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There was a question in a competitive exam and it was like this.

When the teachers are on strike and a notice to this effect is pasted on the gate there is no sense to go there.

The question was asked to find out which part of the sentence has an error.
The answer is "replace to go by in going".

When the teachers are on strike and a notice to this effect is pasted on the gate there is no sense in going there.

Can anybody explain the answer elaborately?

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  • On this affect is strange too. – snailplane Jun 1 '14 at 5:40
  • Sorry...My mistake.. – TzD Jun 1 '14 at 5:46
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This is a issue. As several questions on that tag will tell you (just click on the button), each verb and verbal idiom licenses distinct sorts of complement.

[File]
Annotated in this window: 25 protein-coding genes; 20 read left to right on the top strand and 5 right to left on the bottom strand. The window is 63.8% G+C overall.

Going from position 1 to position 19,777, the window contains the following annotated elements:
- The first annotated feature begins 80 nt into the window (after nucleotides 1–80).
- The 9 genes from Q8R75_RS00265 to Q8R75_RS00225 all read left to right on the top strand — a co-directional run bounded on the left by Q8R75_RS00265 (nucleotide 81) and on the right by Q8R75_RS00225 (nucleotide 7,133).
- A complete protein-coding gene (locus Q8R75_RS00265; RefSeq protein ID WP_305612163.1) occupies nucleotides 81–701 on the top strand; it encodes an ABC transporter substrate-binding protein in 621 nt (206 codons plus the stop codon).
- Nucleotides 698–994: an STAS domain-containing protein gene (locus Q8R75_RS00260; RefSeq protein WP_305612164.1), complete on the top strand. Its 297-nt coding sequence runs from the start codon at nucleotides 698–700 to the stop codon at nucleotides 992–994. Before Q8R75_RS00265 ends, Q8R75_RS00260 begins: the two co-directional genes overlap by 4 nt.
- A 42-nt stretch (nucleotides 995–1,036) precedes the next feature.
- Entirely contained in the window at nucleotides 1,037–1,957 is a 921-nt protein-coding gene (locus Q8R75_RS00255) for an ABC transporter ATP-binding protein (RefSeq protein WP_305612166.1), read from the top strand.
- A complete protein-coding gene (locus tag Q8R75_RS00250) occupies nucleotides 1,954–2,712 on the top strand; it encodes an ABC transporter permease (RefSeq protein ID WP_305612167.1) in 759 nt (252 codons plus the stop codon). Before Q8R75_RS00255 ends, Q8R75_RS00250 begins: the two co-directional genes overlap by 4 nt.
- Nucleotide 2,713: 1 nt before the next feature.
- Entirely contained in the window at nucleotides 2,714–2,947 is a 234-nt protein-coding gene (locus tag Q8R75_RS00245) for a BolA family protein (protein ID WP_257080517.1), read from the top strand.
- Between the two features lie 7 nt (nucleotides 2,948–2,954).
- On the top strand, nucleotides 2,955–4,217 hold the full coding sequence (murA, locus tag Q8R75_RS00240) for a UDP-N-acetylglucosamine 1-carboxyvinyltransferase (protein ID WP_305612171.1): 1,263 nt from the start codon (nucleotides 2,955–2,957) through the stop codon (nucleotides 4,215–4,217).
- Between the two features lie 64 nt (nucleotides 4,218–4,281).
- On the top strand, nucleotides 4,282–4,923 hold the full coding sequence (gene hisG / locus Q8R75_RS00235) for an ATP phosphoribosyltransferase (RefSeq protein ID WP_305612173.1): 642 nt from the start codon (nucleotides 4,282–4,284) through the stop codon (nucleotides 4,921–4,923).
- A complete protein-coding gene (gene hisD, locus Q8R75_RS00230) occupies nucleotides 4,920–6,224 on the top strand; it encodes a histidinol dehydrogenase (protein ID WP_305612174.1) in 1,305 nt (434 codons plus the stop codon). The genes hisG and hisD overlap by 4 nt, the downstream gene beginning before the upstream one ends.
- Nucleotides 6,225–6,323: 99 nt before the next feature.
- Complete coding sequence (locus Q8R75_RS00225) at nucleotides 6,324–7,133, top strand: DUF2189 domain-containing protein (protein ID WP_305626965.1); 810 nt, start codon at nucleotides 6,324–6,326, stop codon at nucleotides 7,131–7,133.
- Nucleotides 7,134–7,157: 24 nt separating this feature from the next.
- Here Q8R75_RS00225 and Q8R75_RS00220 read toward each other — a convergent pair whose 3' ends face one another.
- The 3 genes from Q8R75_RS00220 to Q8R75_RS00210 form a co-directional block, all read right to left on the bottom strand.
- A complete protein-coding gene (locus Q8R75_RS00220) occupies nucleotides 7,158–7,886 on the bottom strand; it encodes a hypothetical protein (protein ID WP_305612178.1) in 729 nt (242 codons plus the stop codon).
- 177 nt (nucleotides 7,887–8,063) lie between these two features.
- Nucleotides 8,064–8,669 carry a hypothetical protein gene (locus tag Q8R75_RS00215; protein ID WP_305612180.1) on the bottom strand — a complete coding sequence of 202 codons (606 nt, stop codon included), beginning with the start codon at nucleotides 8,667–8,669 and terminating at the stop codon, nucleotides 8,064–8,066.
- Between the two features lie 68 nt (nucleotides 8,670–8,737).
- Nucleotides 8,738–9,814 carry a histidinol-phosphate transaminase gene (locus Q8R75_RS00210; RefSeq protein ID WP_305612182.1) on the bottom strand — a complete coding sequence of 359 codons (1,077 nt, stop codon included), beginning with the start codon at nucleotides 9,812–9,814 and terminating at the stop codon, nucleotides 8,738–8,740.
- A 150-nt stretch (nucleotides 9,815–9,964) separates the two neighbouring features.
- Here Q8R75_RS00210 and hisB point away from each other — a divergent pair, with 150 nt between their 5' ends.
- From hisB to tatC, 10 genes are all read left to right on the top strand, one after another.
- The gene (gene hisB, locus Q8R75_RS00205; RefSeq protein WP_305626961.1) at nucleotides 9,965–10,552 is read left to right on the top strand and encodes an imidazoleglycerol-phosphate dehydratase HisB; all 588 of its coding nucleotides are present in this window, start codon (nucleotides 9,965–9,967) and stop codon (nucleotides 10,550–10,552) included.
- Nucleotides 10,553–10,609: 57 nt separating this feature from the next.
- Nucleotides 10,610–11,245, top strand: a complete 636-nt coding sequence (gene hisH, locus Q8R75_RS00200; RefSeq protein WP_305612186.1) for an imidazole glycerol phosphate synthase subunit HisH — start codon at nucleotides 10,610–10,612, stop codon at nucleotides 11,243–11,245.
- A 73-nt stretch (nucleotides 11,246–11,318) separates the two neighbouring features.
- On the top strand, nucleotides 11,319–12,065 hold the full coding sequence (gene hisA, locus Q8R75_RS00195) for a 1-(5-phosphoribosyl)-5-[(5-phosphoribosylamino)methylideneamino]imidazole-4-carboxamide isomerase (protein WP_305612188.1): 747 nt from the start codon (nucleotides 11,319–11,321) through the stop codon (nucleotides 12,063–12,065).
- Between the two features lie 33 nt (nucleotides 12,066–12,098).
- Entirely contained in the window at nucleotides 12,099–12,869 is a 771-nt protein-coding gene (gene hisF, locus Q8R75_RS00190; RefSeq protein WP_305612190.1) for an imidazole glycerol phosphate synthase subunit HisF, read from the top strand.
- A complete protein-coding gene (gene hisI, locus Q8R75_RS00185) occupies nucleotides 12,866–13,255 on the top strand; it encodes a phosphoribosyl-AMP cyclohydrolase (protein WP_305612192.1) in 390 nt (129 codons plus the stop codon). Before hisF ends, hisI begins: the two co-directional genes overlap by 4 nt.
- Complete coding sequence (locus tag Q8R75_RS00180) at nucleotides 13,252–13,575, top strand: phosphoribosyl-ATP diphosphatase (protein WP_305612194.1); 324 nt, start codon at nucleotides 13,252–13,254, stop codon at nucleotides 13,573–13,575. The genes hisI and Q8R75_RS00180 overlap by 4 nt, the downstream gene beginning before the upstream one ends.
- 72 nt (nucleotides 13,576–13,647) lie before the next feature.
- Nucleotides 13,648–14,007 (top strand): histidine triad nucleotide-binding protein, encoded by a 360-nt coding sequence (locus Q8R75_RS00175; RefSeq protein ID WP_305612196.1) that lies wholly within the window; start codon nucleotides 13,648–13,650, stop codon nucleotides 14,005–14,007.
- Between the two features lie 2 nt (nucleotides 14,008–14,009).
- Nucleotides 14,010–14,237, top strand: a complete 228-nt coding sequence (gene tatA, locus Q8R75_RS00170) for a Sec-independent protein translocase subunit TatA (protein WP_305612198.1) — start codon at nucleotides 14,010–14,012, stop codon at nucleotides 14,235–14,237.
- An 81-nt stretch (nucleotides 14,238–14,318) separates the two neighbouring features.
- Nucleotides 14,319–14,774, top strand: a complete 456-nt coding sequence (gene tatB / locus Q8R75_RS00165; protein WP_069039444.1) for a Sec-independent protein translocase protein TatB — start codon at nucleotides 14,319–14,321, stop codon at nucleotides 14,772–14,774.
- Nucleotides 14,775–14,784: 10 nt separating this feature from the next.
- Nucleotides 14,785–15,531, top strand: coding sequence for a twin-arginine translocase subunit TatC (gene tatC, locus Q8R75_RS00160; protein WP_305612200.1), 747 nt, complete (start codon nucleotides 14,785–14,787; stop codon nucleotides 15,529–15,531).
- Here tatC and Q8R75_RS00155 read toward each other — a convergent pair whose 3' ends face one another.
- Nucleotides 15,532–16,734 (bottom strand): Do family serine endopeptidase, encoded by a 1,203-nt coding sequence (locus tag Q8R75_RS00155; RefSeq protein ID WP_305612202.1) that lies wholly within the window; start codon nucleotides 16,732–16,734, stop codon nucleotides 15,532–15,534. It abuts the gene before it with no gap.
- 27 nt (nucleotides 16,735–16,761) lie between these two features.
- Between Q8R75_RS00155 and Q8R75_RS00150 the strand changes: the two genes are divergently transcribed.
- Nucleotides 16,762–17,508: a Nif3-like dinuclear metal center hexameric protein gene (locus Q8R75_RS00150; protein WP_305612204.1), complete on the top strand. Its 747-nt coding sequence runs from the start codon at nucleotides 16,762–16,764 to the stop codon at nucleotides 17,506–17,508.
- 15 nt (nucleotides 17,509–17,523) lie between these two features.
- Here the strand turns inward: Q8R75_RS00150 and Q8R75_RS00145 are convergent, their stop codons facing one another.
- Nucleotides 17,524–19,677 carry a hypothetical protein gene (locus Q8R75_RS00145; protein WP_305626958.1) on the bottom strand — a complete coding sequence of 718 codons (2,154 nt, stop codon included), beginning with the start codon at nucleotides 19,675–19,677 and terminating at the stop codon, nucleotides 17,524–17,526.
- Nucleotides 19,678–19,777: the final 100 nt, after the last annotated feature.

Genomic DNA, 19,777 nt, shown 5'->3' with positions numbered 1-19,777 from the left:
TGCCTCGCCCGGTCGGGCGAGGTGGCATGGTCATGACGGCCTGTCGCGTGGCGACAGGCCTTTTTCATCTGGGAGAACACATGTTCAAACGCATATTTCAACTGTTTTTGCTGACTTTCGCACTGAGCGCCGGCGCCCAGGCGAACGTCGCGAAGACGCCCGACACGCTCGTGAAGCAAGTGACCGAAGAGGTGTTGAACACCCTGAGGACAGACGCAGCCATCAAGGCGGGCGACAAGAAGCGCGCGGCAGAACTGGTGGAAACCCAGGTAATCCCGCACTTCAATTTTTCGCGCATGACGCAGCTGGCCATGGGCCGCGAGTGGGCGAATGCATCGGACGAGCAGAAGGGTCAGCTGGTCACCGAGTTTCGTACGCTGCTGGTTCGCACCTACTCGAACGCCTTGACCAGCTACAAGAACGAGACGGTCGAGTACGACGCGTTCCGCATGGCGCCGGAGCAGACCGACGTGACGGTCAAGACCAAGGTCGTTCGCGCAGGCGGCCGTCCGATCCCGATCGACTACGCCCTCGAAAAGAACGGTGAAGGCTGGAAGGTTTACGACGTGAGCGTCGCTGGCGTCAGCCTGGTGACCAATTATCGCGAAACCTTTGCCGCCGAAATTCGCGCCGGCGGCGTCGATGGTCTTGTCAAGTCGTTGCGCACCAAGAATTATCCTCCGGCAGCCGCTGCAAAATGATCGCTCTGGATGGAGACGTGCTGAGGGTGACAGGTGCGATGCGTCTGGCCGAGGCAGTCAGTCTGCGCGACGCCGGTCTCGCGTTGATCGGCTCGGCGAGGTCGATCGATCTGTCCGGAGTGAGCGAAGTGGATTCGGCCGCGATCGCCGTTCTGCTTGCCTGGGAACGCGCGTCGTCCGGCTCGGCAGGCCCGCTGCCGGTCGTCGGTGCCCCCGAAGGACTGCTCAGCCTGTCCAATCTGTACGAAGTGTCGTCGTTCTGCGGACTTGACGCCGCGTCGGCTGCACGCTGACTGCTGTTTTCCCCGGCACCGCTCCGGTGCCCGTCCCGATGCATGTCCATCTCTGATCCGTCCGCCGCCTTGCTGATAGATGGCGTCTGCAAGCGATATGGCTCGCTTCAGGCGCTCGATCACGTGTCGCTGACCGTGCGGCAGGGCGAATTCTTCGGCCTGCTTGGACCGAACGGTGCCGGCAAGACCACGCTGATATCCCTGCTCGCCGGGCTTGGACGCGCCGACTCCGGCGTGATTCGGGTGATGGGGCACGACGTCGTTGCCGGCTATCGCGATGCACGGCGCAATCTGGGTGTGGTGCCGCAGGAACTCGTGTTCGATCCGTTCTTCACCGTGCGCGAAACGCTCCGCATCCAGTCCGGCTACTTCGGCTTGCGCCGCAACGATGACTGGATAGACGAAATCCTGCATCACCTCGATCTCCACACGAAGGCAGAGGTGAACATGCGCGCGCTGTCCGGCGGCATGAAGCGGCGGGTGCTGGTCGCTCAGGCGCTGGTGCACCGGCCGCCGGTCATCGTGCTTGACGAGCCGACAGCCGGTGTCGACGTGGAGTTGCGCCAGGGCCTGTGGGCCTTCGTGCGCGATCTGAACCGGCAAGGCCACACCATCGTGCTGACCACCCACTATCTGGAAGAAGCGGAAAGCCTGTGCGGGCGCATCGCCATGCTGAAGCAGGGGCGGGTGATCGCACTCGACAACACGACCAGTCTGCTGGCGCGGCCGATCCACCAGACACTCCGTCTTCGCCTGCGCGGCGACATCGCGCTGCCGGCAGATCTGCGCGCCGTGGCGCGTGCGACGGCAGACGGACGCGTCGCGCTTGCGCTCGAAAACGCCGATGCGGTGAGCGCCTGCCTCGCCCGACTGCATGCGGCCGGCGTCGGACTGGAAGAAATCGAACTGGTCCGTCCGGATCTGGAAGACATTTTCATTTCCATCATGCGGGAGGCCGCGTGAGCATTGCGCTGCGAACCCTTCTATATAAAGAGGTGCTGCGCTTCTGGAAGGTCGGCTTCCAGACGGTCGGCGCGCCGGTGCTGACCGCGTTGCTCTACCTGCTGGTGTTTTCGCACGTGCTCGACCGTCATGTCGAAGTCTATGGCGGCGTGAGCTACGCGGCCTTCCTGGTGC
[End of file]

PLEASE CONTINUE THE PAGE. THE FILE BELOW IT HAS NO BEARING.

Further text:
BE no sense takes a preposition—usually in, but occasionally you will encounter to—and the preposition takes a gerund clause as its object. The subject of the clause may be expressed with either a possessive or an objective NP.

There is no sense in going there.
There is no sense in our going there.
There is no sense in us going there.

MAKE no sense takes a to-infinitive clause. If the subject is expressed the clause must be introduced with the complementizer/subordinator for, and a pronominal subject is cast in the objective case:

It makes no sense to go there.
It makes no sense for us to go there.


and many adjectives, too

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